+++++
WH: If the experiment as you described it were successful, what would the next step be?
+++++
DB: expanding it
+++++
WH: Assuming it continued to be successful and expanded nationwide, in what sense would it serve as the employer of last resort?
+++++
DB: It would be there for people who could not get other employment.
+++++
WH: How many workers at any one time would likely be employed?+++++
DB: hopefully not many
+++++
WH: Considering that In January 2014, 20 million people were officially unemployed, employed part time for economic reasons or “marginally attached to the labor force,” and earlier, you told me , “There will be a limit as to how far you can go with just macroeconomic policy. At that point there will still be people without jobs. It will require other policies to get those people employed. I guess my view is that we’re about 9 million jobs from being in that situation,” can you estimate plus or minus one million the number who would be employed at any one time in the federal jobs program you envision (following a period of smaller experimentation that proved successful)?
+++++
DB: no, I can’t — i have no idea what that world looks like and  I can’t imagine a less productive thing to do with my time than to try to speculate
+++++
WH: Dean, You questioned guaranteeing living-wage job opportunities partly because it might involve “very large numbers of people at government jobs.”As an alternative you proposed a federal jobs program that “would be there for people who could not get other employment,” yet would employ “hopefully not many” workers.I fail to see how an employer-of-last-resort program would not employ at least three million of the eleven million workers who would remain unemployed or underemployed after we create the nine million new jobs you envision that we could create with macroeconomic policies.Do you consider three million “not many”? Unless you do, your position seems logically inconsistent, for it seems that if the federal government served as the “employer of last resort,” it would need to fund at least three million jobs.Clarifying this issue could help explain how your proposal differs from other proposals for an employer-of-last-resort federal jobs program that you have been unwilling to support. Greater clarity on this issue could help advocates decide what position to support. Thanks, Wade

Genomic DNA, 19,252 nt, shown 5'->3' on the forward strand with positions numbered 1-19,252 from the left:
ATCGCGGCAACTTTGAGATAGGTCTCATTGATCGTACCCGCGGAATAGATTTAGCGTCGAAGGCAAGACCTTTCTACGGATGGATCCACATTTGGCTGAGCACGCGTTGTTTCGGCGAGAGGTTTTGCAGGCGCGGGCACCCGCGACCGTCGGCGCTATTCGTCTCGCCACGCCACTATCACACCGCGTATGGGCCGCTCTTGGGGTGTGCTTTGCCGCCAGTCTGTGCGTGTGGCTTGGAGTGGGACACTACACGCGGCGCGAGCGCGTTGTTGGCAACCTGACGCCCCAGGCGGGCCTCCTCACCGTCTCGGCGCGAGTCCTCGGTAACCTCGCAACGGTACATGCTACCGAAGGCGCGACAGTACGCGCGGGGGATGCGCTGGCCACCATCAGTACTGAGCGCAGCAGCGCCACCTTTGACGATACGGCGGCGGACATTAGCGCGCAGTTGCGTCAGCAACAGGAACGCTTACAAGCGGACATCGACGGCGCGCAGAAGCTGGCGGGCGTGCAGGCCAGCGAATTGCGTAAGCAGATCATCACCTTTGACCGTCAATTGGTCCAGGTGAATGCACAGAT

+++++
DB: Just to be clear I am not advocating that  the government make a commitment that it will employ people who can’t find other jobs. I would support experiments with temporary government jobs.
+++++
WH: So you do not support the federal govt serving as the employer of last resort, correct?
+++++
DB: I do not support a guarantee of government employment, I am fine with the government acting as a limited employer of workers who cannot find other jobs.
+++++
WH: What time limit would you impose on those temporary federally funded jobs and if a worker were unable to find a job six months after the temporary job ended, could that worker get another temporary federally funded job?
+++++
DB: probably not
+++++
WH: Do you still believe it is accurate to use the phrase “employer of last resort” to describe the program you outline?
+++++
DB: yes
+++++
WH: Do you believe that those who are unable to find work for extended periods deserve to be unemployed? That they are to blame for their situation?
+++++
DB: No, but we need to have workable policies. It doesn’t do anyone Any good to lie to them, is that your policy?
+++++
WH: No, I do not want to lie, and yes, I do believe we can avoid creating a false or misleading impression by being transparent. Influenced by your experimentation frame, I propose that we take it step-by-step and be very clear from the outset that neither we nor anyone else can reliably predict the future on this point. So, though we would like to reach the point where everyone who wants to work can find at least a minimum wage job quickly and we believe that by increasing federal funding for temporary, minimum-wage, public-service jobs (including jobs with private non-profit agencies) we can help achieve that goal (along with other measures to boost private-sector employment), we aren’t certain that we can over time maintain enough public support politically to do so. And we aren’t certain about the impact on inflation. Therefore, we propose to experiment with a program that would increase federal funding for such jobs incrementally every two years. If the program worked well and continued to be popular, we would continue to expand it.